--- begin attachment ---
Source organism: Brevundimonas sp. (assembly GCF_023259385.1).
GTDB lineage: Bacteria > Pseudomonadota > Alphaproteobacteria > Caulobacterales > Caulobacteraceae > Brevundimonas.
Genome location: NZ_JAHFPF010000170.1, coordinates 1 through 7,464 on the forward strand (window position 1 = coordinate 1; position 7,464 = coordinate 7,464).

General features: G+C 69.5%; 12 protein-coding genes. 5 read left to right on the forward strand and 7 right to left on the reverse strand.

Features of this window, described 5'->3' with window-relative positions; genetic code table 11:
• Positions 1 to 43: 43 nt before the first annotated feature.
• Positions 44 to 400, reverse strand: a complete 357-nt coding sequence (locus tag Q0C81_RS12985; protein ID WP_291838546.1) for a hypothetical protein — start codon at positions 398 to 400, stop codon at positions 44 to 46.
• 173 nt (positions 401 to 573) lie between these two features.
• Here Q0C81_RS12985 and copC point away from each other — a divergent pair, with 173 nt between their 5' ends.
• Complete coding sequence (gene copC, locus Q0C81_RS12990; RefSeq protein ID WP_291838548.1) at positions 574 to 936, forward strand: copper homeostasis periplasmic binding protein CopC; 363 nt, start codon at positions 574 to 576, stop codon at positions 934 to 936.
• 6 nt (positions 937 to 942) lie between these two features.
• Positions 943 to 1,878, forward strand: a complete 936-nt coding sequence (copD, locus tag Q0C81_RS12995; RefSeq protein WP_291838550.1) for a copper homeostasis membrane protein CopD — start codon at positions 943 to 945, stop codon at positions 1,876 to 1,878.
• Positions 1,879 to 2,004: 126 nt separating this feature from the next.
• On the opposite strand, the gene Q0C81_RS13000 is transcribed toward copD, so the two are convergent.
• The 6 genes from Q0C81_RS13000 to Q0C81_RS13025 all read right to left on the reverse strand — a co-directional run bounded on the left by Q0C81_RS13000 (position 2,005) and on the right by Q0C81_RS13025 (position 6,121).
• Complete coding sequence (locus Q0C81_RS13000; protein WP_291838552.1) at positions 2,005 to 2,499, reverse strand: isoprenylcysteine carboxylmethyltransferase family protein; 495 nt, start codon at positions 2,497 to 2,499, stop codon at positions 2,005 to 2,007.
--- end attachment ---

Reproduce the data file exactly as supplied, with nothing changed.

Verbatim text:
Source organism: Brevundimonas sp. (assembly GCF_023259385.1).
GTDB lineage: Bacteria > Pseudomonadota > Alphaproteobacteria > Caulobacterales > Caulobacteraceae > Brevundimonas.
Genome location: NZ_JAHFPF010000170.1, coordinates 1 through 7,464 on the forward strand (window position 1 = coordinate 1; position 7,464 = coordinate 7,464).

General features: G+C 69.5%; 12 protein-coding genes. 5 read left to right on the forward strand and 7 right to left on the reverse strand.

Features of this window, described 5'->3' with window-relative positions; genetic code table 11:
• Positions 1 to 43: 43 nt before the first annotated feature.
• Positions 44 to 400, reverse strand: a complete 357-nt coding sequence (locus tag Q0C81_RS12985; protein ID WP_291838546.1) for a hypothetical protein — start codon at positions 398 to 400, stop codon at positions 44 to 46.
• 173 nt (positions 401 to 573) lie between these two features.
• Here Q0C81_RS12985 and copC point away from each other — a divergent pair, with 173 nt between their 5' ends.
• Complete coding sequence (gene copC, locus Q0C81_RS12990; RefSeq protein ID WP_291838548.1) at positions 574 to 936, forward strand: copper homeostasis periplasmic binding protein CopC; 363 nt, start codon at positions 574 to 576, stop codon at positions 934 to 936.
• 6 nt (positions 937 to 942) lie between these two features.
• Positions 943 to 1,878, forward strand: a complete 936-nt coding sequence (copD, locus tag Q0C81_RS12995; RefSeq protein WP_291838550.1) for a copper homeostasis membrane protein CopD — start codon at positions 943 to 945, stop codon at positions 1,876 to 1,878.
• Positions 1,879 to 2,004: 126 nt separating this feature from the next.
• On the opposite strand, the gene Q0C81_RS13000 is transcribed toward copD, so the two are convergent.
• The 6 genes from Q0C81_RS13000 to Q0C81_RS13025 all read right to left on the reverse strand — a co-directional run bounded on the left by Q0C81_RS13000 (position 2,005) and on the right by Q0C81_RS13025 (position 6,121).
• Complete coding sequence (locus Q0C81_RS13000; protein WP_291838552.1) at positions 2,005 to 2,499, reverse strand: isoprenylcysteine carboxylmethyltransferase family protein; 495 nt, start codon at positions 2,497 to 2,499, stop codon at positions 2,005 to 2,007.